A Gold Medal for Doing the Best

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Steven Bradbury entered men’s 1,000-meter short track speed skating at the Salt Lake City 2002 Winter Olympics. He barely passed the qualifier, repeating the same mistake of moving before the starting signal. In the quarter-finals, where only two out of four skaters proceed to the semi-final, he finished third in the race, so he seemed to be dropped off. But the second place racer was disqualified and he could advance to the semi-finals by the skin of his teeth.

In the semi-finals were Olympic medalists waiting for him. As expected, Bradbury lagged behind from the beginning. However, the leading racers fell at the final corner while jostling for track position, which advanced him through to the final incidentally. In the final, too, Bradbury had to race with great competitors and he was again getting farther away from the leading group as it got toward the end of the race. Surprisingly, however, all the skaters racing ahead crashed out after a fierce jostling for position. This allowed Bradbury, who was in last place, to pass the finish line unhurriedly and take the gold medal.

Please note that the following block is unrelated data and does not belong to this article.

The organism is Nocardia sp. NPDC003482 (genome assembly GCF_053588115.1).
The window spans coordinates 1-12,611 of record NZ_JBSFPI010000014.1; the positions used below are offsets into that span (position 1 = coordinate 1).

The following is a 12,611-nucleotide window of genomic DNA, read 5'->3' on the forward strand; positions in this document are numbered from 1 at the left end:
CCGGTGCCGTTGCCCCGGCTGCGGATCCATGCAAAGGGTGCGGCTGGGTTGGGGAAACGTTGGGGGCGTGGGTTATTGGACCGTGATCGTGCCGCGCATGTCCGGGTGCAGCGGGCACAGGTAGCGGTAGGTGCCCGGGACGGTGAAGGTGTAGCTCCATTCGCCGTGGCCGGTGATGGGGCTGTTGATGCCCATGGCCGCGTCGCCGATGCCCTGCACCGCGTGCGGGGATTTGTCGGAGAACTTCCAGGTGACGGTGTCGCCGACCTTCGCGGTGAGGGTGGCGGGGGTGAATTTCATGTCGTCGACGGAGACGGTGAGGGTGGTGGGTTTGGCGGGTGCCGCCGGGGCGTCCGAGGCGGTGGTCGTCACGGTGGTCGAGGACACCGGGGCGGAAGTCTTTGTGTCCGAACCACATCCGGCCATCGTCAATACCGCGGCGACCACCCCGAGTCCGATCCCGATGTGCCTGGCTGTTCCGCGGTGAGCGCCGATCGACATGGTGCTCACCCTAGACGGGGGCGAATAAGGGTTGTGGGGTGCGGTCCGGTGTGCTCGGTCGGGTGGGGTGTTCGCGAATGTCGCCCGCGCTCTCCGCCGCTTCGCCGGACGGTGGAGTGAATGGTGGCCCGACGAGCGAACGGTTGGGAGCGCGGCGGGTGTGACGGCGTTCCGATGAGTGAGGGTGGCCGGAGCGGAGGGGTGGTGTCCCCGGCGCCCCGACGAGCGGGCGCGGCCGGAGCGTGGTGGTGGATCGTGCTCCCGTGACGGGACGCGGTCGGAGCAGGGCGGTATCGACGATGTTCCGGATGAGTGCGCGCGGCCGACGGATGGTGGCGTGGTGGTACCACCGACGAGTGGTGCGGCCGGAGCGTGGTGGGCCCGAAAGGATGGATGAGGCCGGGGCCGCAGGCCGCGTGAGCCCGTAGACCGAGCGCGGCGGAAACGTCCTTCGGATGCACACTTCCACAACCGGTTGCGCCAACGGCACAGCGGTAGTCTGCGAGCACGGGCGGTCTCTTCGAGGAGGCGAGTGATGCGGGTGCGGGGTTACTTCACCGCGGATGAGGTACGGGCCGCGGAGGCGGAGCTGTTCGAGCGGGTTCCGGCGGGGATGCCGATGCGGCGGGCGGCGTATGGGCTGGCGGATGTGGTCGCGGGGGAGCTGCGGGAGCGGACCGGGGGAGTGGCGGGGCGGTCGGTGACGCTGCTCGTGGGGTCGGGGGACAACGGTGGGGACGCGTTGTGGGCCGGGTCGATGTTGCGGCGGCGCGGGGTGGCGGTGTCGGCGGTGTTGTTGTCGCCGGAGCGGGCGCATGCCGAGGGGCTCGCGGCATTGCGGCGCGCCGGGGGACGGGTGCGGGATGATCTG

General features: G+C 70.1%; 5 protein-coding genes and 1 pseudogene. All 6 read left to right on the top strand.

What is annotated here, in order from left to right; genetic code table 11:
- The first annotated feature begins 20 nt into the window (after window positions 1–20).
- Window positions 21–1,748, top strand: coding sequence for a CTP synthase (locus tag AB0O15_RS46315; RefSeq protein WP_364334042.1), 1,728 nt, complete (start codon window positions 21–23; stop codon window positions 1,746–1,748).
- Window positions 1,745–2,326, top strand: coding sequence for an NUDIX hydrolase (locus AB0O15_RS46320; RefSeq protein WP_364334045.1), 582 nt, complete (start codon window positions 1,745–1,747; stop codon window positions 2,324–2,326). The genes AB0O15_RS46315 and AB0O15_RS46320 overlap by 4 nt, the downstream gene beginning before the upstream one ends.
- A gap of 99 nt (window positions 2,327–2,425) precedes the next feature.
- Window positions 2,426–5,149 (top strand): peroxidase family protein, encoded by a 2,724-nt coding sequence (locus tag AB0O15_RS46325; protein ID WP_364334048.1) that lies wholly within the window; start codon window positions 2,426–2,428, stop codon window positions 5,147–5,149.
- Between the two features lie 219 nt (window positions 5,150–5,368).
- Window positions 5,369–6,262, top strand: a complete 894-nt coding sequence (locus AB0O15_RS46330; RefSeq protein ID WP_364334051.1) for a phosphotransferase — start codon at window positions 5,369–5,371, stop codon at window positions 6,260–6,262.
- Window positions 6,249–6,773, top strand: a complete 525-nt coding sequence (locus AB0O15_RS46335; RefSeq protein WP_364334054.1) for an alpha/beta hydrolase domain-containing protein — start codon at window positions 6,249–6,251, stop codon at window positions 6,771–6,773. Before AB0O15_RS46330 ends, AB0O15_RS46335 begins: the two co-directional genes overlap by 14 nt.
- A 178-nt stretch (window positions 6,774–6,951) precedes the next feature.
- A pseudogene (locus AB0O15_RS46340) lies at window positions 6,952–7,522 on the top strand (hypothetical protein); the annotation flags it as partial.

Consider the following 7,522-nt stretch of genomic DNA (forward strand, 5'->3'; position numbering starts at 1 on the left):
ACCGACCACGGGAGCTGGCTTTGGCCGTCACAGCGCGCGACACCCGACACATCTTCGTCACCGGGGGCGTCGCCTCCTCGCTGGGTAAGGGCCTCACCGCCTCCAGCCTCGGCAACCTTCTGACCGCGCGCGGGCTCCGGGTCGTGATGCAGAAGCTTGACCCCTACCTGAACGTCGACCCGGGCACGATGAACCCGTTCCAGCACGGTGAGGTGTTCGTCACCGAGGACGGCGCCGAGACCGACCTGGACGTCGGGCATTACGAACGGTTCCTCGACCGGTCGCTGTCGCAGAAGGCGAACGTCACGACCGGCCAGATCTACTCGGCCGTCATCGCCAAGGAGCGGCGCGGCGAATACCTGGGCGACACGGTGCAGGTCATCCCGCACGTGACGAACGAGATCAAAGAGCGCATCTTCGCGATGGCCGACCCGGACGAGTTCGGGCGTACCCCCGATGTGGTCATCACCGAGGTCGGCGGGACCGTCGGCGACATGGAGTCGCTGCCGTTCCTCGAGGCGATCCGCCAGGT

As an old skater, he had had to consider retirement because of a serious injury during training. However, he overcame the difficulty with the single determination to challenge the Olympics once more. As a result, he could obtain such a valuable result. Maybe his medal wants to say this: “Don’t give up even though you are not the best. If you do your best, you can get a valuable result some day.”